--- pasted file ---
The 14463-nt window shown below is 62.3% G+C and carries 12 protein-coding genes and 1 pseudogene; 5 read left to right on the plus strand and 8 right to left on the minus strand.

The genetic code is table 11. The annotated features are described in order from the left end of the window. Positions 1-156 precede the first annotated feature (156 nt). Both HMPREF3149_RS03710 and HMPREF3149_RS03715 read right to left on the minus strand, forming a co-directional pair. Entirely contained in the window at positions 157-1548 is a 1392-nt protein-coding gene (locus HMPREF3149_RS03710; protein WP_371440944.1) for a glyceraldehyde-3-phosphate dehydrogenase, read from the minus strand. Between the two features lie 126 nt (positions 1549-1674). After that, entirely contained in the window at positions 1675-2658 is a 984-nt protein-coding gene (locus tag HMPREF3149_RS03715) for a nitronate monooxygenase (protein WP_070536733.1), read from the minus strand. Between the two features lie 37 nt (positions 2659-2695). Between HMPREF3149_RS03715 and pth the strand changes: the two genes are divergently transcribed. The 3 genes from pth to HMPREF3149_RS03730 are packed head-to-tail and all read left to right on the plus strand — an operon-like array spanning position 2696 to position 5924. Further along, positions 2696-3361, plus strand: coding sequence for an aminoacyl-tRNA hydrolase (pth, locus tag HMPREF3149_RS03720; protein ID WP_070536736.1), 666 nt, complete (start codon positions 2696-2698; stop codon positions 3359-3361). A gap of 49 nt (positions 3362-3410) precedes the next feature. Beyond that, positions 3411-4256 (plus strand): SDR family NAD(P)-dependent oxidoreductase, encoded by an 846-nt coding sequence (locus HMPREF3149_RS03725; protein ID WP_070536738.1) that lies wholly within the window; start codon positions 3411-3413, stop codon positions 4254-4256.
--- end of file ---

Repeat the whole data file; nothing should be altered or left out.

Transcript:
The 14463-nt window shown below is 62.3% G+C and carries 12 protein-coding genes and 1 pseudogene; 5 read left to right on the plus strand and 8 right to left on the minus strand.

The genetic code is table 11. The annotated features are described in order from the left end of the window. Positions 1-156 precede the first annotated feature (156 nt). Both HMPREF3149_RS03710 and HMPREF3149_RS03715 read right to left on the minus strand, forming a co-directional pair. Entirely contained in the window at positions 157-1548 is a 1392-nt protein-coding gene (locus HMPREF3149_RS03710; protein WP_371440944.1) for a glyceraldehyde-3-phosphate dehydrogenase, read from the minus strand. Between the two features lie 126 nt (positions 1549-1674). After that, entirely contained in the window at positions 1675-2658 is a 984-nt protein-coding gene (locus tag HMPREF3149_RS03715) for a nitronate monooxygenase (protein WP_070536733.1), read from the minus strand. Between the two features lie 37 nt (positions 2659-2695). Between HMPREF3149_RS03715 and pth the strand changes: the two genes are divergently transcribed. The 3 genes from pth to HMPREF3149_RS03730 are packed head-to-tail and all read left to right on the plus strand — an operon-like array spanning position 2696 to position 5924. Further along, positions 2696-3361, plus strand: coding sequence for an aminoacyl-tRNA hydrolase (pth, locus tag HMPREF3149_RS03720; protein ID WP_070536736.1), 666 nt, complete (start codon positions 2696-2698; stop codon positions 3359-3361). A gap of 49 nt (positions 3362-3410) precedes the next feature. Beyond that, positions 3411-4256 (plus strand): SDR family NAD(P)-dependent oxidoreductase, encoded by an 846-nt coding sequence (locus HMPREF3149_RS03725; protein ID WP_070536738.1) that lies wholly within the window; start codon positions 3411-3413, stop codon positions 4254-4256.